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Chinese calligraphy

In Chinese calligraphy:

心靜而本體現,水清而月影明  (traditional Chinese)

心静而本体现,水清而月影明
(simplified Chinese)

Xīnjìng ér běn tǐxiàn, shuǐ qīng ér yuèyǐng míng

 –When the mind is still the true self presents itself, (just as) when the water is clear, the moon’s shadow shows

In the Ming Dynasty, Taoist Hóng yīngmíng 洪應明(洪应明) produced a collection of proverbs aimed at self-cultivation, called 菜根譚  (菜根谭) Càigēn tán.  The content blends Confucian, Taoist, and Buddhist thought, using over 359 proverbs to explain life philosophy.

The book has “vegetable root” in its title, referring to the root of the matter, which is that true intelligence and enlightenment can only obtained through hard work.  Working through life’s hurdles is analagous to grinding through vegetable roots.  If it’s possible to find the taste of tough vegetable roots fulfilling, then some of life’s bitter pills may be easier to swallow.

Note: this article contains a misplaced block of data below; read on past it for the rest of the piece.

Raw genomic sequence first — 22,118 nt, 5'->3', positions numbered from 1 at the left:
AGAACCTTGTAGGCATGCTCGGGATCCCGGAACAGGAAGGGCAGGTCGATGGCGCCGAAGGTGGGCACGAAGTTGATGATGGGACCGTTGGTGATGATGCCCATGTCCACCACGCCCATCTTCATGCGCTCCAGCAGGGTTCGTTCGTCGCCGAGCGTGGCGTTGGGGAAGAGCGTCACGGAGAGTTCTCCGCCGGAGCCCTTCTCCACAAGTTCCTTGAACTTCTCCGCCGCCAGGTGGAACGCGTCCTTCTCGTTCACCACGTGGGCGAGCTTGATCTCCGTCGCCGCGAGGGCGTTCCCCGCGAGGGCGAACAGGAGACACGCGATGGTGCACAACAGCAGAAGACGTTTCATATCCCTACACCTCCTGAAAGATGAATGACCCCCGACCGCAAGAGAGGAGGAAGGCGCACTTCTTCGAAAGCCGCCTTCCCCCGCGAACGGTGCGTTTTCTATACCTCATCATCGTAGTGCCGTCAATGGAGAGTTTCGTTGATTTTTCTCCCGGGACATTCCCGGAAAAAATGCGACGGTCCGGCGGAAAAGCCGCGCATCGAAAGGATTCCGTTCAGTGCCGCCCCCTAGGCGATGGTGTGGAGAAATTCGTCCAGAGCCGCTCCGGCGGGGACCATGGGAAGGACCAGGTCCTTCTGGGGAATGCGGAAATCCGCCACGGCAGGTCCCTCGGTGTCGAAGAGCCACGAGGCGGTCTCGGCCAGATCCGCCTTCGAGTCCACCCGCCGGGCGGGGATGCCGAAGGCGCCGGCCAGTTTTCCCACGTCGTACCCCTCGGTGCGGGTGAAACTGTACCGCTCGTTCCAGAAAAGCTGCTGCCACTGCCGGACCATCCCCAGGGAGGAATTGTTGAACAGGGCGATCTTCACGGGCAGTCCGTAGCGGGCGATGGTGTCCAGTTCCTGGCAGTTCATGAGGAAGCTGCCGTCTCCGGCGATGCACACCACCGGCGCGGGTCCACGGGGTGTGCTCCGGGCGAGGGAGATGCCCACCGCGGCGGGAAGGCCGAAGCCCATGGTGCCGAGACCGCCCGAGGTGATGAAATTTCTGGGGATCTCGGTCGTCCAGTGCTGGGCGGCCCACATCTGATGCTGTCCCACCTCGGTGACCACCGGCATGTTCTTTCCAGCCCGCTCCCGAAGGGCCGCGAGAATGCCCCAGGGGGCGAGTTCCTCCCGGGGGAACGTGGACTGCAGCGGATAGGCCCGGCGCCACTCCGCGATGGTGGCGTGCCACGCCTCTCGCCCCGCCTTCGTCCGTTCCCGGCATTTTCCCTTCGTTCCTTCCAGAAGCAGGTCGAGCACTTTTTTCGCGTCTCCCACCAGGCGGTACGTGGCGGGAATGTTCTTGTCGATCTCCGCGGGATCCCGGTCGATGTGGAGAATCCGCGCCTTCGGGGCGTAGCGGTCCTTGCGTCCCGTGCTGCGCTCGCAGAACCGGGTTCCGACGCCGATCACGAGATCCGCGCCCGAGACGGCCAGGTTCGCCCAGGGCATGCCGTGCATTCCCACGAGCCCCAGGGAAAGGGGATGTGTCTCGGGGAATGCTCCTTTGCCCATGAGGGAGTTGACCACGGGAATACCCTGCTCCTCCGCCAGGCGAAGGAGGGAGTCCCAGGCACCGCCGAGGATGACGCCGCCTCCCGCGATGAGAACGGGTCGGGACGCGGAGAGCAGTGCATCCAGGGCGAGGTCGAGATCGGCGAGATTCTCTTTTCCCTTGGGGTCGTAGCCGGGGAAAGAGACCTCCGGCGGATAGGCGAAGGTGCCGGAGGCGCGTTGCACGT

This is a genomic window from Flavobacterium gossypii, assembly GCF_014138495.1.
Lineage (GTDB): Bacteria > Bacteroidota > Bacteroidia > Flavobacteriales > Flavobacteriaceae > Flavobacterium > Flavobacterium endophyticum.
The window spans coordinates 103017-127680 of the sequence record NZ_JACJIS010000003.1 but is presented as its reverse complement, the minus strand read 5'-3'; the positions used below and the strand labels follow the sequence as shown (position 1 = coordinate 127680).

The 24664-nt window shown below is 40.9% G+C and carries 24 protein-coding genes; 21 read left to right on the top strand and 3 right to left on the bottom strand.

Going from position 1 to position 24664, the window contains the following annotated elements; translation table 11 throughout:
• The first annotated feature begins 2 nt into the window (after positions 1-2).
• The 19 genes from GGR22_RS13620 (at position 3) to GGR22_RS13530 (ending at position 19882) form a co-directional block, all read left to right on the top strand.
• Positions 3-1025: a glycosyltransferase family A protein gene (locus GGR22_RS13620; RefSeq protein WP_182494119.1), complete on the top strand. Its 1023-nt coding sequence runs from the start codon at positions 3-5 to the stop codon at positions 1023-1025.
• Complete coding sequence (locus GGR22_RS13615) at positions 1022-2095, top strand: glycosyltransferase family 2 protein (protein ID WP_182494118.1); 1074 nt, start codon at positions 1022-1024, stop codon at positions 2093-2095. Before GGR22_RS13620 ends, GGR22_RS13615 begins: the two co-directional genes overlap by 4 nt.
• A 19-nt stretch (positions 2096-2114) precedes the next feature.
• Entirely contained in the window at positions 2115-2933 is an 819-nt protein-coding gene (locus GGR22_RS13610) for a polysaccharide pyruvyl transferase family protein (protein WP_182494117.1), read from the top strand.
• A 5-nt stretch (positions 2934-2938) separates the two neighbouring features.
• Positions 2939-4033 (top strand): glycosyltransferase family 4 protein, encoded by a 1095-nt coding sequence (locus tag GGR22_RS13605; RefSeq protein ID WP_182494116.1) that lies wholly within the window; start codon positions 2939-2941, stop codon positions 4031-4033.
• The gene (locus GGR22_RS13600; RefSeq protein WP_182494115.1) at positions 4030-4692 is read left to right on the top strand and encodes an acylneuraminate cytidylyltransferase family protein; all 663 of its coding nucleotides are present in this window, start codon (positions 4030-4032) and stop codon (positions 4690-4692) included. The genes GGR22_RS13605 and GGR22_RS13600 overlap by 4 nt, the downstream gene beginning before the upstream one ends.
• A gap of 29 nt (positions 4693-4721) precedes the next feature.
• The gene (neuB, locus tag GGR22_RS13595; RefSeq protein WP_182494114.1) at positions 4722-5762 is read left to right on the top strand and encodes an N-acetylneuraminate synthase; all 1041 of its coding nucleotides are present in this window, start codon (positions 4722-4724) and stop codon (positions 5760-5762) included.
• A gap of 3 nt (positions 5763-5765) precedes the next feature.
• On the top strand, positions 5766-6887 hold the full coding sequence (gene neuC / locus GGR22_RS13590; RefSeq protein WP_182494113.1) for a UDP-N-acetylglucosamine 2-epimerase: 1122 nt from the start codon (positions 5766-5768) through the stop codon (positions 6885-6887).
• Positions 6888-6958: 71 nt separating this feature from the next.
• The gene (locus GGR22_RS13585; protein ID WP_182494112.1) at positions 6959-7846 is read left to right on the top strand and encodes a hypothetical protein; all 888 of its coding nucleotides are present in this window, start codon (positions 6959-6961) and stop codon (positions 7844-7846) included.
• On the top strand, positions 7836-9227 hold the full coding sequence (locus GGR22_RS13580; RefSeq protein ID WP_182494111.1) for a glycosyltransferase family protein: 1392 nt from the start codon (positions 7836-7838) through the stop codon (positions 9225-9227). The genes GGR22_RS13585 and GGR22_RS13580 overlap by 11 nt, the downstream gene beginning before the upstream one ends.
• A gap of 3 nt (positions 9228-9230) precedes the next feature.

In keeping with a strong work ethic, the book offers life skills.  The prose is simple, well organized, and heavily motivational for those looking for self improvement.

While the details of Hóng yīngmíng’s life are mostly unknown, he lived in the mountains.  During that part of the Ming dynasty, the ineffective emporer was struggling , eunuchs had effectively taken power, and the country was full of social unrest.  There were starting to be more and more conflict with non- Han Chinese.   It was a time of exasperation for the cultured and educated.

The calligraphy font used here is 小篆 Xiǎozhuàn, a stylized font typically used on seals and often called seal script.

With clear water you see the moon’s shadow, With peace you find yourself